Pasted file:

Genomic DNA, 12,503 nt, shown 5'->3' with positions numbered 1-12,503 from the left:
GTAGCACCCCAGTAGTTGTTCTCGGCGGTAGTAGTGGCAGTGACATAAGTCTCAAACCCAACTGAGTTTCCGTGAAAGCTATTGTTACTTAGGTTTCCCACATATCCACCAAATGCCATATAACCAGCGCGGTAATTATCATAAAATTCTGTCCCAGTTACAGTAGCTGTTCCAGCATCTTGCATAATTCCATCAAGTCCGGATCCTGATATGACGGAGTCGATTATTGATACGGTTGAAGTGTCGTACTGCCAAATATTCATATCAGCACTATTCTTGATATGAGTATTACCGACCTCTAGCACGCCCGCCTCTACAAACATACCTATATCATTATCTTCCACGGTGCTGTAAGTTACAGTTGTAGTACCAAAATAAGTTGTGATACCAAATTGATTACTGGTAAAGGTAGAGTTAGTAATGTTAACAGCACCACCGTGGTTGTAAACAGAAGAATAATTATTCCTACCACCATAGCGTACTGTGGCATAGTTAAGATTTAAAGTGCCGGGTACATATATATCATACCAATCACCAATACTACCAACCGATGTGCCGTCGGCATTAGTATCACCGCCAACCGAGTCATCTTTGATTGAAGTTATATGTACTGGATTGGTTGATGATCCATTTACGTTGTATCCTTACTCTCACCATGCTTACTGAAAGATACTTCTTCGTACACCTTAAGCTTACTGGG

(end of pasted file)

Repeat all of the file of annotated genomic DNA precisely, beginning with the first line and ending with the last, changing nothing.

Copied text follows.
Genomic DNA, 12,503 nt, shown 5'->3' with positions numbered 1-12,503 from the left:
GTAGCACCCCAGTAGTTGTTCTCGGCGGTAGTAGTGGCAGTGACATAAGTCTCAAACCCAACTGAGTTTCCGTGAAAGCTATTGTTACTTAGGTTTCCCACATATCCACCAAATGCCATATAACCAGCGCGGTAATTATCATAAAATTCTGTCCCAGTTACAGTAGCTGTTCCAGCATCTTGCATAATTCCATCAAGTCCGGATCCTGATATGACGGAGTCGATTATTGATACGGTTGAAGTGTCGTACTGCCAAATATTCATATCAGCACTATTCTTGATATGAGTATTACCGACCTCTAGCACGCCCGCCTCTACAAACATACCTATATCATTATCTTCCACGGTGCTGTAAGTTACAGTTGTAGTACCAAAATAAGTTGTGATACCAAATTGATTACTGGTAAAGGTAGAGTTAGTAATGTTAACAGCACCACCGTGGTTGTAAACAGAAGAATAATTATTCCTACCACCATAGCGTACTGTGGCATAGTTAAGATTTAAAGTGCCGGGTACATATATATCATACCAATCACCAATACTACCAACCGATGTGCCGTCGGCATTAGTATCACCGCCAACCGAGTCATCTTTGATTGAAGTTATATGTACTGGATTGGTTGATGATCCATTTACGTTGTATCCTTACTCTCACCATGCTTACTGAAAGATACTTCTTCGTACACCTTAAGCTTACTGGG